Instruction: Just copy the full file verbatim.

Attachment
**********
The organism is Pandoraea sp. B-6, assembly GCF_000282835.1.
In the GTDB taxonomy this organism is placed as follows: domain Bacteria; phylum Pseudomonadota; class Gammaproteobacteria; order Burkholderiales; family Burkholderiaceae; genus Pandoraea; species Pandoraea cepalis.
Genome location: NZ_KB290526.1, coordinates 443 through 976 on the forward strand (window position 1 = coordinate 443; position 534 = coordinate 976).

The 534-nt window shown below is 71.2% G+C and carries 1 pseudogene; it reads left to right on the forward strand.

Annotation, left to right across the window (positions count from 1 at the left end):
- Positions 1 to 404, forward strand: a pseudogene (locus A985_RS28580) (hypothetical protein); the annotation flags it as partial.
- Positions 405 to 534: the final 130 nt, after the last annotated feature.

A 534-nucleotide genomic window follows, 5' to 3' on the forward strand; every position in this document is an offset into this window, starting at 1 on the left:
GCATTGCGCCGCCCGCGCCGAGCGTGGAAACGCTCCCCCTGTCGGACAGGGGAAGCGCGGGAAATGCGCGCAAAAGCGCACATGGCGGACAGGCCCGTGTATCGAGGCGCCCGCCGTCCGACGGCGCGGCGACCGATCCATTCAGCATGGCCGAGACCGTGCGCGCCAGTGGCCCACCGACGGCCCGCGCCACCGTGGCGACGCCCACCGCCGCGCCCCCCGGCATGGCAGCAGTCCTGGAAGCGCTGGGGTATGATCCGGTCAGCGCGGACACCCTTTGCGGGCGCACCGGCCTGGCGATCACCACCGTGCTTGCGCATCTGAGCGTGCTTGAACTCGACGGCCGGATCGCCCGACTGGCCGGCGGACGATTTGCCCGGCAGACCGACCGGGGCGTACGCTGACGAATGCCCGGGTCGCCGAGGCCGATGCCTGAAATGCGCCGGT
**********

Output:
The organism is Pandoraea sp. B-6, assembly GCF_000282835.1.
In the GTDB taxonomy this organism is placed as follows: domain Bacteria; phylum Pseudomonadota; class Gammaproteobacteria; order Burkholderiales; family Burkholderiaceae; genus Pandoraea; species Pandoraea cepalis.
Genome location: NZ_KB290526.1, coordinates 443 through 976 on the forward strand (window position 1 = coordinate 443; position 534 = coordinate 976).

The 534-nt window shown below is 71.2% G+C and carries 1 pseudogene; it reads left to right on the forward strand.

Annotation, left to right across the window (positions count from 1 at the left end):
- Positions 1 to 404, forward strand: a pseudogene (locus A985_RS28580) (hypothetical protein); the annotation flags it as partial.
- Positions 405 to 534: the final 130 nt, after the last annotated feature.

A 534-nucleotide genomic window follows, 5' to 3' on the forward strand; every position in this document is an offset into this window, starting at 1 on the left:
GCATTGCGCCGCCCGCGCCGAGCGTGGAAACGCTCCCCCTGTCGGACAGGGGAAGCGCGGGAAATGCGCGCAAAAGCGCACATGGCGGACAGGCCCGTGTATCGAGGCGCCCGCCGTCCGACGGCGCGGCGACCGATCCATTCAGCATGGCCGAGACCGTGCGCGCCAGTGGCCCACCGACGGCCCGCGCCACCGTGGCGACGCCCACCGCCGCGCCCCCCGGCATGGCAGCAGTCCTGGAAGCGCTGGGGTATGATCCGGTCAGCGCGGACACCCTTTGCGGGCGCACCGGCCTGGCGATCACCACCGTGCTTGCGCATCTGAGCGTGCTTGAACTCGACGGCCGGATCGCCCGACTGGCCGGCGGACGATTTGCCCGGCAGACCGACCGGGGCGTACGCTGACGAATGCCCGGGTCGCCGAGGCCGATGCCTGAAATGCGCCGGT